I originally wasn't going to post anything about this article by BroadSign posted over at aka.tv. Over the years aka has been a pretty reliable source for industry news, and if they want to slip an occasional advertorial from one of their biggest sponsors in, I'm ok with that. I'm a businessman, I can understand some firms might need to do those kinds of things from time to time, and I can filter them out, just like most people.
But after the fourth or fifth email from somebody saying "OMG OMG DIDYOUSEETHIS!?!" and acting as if I should be concerned or offended, I've decided that it'll be faster and more efficient to just post something now so I can point to it later :)
The article in question asks whether a Linux- or Windows-based technology platform is best for digital signage. WireSpring and a few others make Linux-based stuff. Pretty much everybody else uses Windows. Consequently, we do need to defend our decision on occasion, mostly to technical folks who know just enough to be dangerous. But rather than discuss technical merit or the pros and cons of the different kernel architectures, etc., I've found it much better to approach this discussion from a business perspective. So here it is, the secret sauce, the reason why this argument should be irrelevant by now:
Digital signage should NOT be approached as a tech project.
If you're an IT or AV guy, this might sound a bit disheartening, and you might not even believe it. Sure, there are computers and networks and screens and whatnot, but the way one sells a digital signage network into a venue (in my experience at least) is to explain what the screen can do, not how it works. Most people, deep down, couldn't care less whether their media players run Windows or Linux. What they do care about, are things like:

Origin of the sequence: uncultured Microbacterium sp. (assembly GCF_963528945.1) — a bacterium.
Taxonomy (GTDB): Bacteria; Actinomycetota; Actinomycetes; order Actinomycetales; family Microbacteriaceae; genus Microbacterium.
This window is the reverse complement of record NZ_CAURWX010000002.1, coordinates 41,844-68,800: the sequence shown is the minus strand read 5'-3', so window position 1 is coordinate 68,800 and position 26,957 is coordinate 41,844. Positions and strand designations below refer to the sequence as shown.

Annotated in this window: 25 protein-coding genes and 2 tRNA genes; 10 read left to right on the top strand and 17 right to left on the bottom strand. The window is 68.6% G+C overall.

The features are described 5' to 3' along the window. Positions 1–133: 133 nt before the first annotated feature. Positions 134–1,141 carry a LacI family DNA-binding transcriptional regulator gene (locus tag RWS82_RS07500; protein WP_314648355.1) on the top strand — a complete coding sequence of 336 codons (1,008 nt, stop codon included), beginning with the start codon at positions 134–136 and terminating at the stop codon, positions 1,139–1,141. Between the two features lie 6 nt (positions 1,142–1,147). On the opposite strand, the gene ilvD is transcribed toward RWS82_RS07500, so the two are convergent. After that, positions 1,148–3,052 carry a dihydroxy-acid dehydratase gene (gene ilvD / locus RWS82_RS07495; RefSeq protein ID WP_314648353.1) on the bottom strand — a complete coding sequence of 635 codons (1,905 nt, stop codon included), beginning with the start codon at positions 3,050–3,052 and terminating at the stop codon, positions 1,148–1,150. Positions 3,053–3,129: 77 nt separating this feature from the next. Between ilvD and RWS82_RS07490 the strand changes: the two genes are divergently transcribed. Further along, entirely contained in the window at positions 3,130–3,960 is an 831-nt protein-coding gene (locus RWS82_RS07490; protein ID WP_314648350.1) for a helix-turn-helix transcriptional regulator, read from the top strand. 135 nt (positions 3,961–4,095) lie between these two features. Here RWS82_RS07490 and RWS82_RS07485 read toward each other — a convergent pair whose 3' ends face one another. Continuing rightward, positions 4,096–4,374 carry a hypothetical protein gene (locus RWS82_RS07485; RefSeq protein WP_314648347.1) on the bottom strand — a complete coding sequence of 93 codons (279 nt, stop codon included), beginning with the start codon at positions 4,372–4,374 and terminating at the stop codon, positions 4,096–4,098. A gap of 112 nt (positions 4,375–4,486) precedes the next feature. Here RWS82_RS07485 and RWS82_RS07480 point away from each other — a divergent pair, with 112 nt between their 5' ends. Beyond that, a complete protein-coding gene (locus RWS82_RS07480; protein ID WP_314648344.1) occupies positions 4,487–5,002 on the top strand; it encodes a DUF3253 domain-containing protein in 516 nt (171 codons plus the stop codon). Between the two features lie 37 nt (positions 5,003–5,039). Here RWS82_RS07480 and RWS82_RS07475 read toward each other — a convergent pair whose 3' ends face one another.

- Will it play content the way I want it to?
- Can I set it up to look different at different times and in different places?
- Can I control it remotely?
- Will it be stable and reliable - can I count on 24/7 playback?
- Will it be secure, or will it get infected with viruses and spyware if I'm not keeping an eye on it?
- Am I going to need to upgrade it?
- What other 3rd party software/services will I need to make it work?
- Is it affordable and cost-effective, both up-front and considering lifetime TCO?
- Do I have to worry about licensing?
It's hard enough making a compelling digital signage network that's full of amazing content and meets a bunch of high-level business objectives. Throwing in capacity planning, server scalability, failover redundancy, player OS upgrades, anti-virus subscriptions and security patching just doesn't make any sense to me.
Would-be commenters beware: I make judicious use of the "delete comment" button. I'm not going to censor anybody's opinion, but if you post an obvious flame or an advertisement, it's going to get dropped in a hurry.
Tags: digital signage software, Linux, Windows